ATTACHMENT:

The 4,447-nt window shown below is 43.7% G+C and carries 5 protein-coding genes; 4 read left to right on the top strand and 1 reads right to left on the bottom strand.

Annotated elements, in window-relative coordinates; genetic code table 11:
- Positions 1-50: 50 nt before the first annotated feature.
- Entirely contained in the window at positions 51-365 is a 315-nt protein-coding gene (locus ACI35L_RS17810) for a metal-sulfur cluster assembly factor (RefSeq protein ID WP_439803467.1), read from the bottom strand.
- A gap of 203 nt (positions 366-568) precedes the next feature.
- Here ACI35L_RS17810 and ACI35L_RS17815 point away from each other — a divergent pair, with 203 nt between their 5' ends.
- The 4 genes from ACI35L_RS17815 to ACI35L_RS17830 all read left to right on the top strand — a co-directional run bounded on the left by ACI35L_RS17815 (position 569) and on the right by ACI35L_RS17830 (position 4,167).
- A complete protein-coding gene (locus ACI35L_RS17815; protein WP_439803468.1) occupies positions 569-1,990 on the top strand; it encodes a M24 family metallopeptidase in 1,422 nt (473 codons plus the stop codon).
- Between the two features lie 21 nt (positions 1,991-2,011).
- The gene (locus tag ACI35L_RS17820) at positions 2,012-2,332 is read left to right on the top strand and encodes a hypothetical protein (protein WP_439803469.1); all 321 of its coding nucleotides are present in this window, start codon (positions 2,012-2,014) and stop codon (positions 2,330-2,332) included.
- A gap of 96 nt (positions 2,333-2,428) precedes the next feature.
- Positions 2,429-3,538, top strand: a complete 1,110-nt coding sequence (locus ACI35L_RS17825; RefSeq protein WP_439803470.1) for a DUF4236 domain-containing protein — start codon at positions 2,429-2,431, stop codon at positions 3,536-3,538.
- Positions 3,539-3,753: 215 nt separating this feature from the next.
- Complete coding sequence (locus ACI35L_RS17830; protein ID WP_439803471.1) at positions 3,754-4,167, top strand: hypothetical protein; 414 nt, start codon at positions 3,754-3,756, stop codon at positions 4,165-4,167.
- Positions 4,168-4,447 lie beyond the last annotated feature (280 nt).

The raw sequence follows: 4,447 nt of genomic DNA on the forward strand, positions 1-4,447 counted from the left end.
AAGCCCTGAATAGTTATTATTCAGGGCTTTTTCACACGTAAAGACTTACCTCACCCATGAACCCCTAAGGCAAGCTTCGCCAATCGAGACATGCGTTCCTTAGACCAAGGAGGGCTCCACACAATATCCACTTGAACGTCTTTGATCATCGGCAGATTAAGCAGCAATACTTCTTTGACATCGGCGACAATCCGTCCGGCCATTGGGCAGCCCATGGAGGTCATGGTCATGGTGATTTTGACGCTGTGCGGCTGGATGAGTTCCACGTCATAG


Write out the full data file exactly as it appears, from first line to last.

The 4,447-nt window shown below is 43.7% G+C and carries 5 protein-coding genes; 4 read left to right on the top strand and 1 reads right to left on the bottom strand.

Annotated elements, in window-relative coordinates; genetic code table 11:
- Positions 1-50: 50 nt before the first annotated feature.
- Entirely contained in the window at positions 51-365 is a 315-nt protein-coding gene (locus ACI35L_RS17810) for a metal-sulfur cluster assembly factor (RefSeq protein ID WP_439803467.1), read from the bottom strand.
- A gap of 203 nt (positions 366-568) precedes the next feature.
- Here ACI35L_RS17810 and ACI35L_RS17815 point away from each other — a divergent pair, with 203 nt between their 5' ends.
- The 4 genes from ACI35L_RS17815 to ACI35L_RS17830 all read left to right on the top strand — a co-directional run bounded on the left by ACI35L_RS17815 (position 569) and on the right by ACI35L_RS17830 (position 4,167).
- A complete protein-coding gene (locus ACI35L_RS17815; protein WP_439803468.1) occupies positions 569-1,990 on the top strand; it encodes a M24 family metallopeptidase in 1,422 nt (473 codons plus the stop codon).
- Between the two features lie 21 nt (positions 1,991-2,011).
- The gene (locus tag ACI35L_RS17820) at positions 2,012-2,332 is read left to right on the top strand and encodes a hypothetical protein (protein WP_439803469.1); all 321 of its coding nucleotides are present in this window, start codon (positions 2,012-2,014) and stop codon (positions 2,330-2,332) included.
- A gap of 96 nt (positions 2,333-2,428) precedes the next feature.
- Positions 2,429-3,538, top strand: a complete 1,110-nt coding sequence (locus ACI35L_RS17825; RefSeq protein WP_439803470.1) for a DUF4236 domain-containing protein — start codon at positions 2,429-2,431, stop codon at positions 3,536-3,538.
- Positions 3,539-3,753: 215 nt separating this feature from the next.
- Complete coding sequence (locus ACI35L_RS17830; protein ID WP_439803471.1) at positions 3,754-4,167, top strand: hypothetical protein; 414 nt, start codon at positions 3,754-3,756, stop codon at positions 4,165-4,167.
- Positions 4,168-4,447 lie beyond the last annotated feature (280 nt).

The raw sequence follows: 4,447 nt of genomic DNA on the forward strand, positions 1-4,447 counted from the left end.
AAGCCCTGAATAGTTATTATTCAGGGCTTTTTCACACGTAAAGACTTACCTCACCCATGAACCCCTAAGGCAAGCTTCGCCAATCGAGACATGCGTTCCTTAGACCAAGGAGGGCTCCACACAATATCCACTTGAACGTCTTTGATCATCGGCAGATTAAGCAGCAATACTTCTTTGACATCGGCGACAATCCGTCCGGCCATTGGGCAGCCCATGGAGGTCATGGTCATGGTGATTTTGACGCTGTGCGGCTGGATGAGTTCCACGTCATAG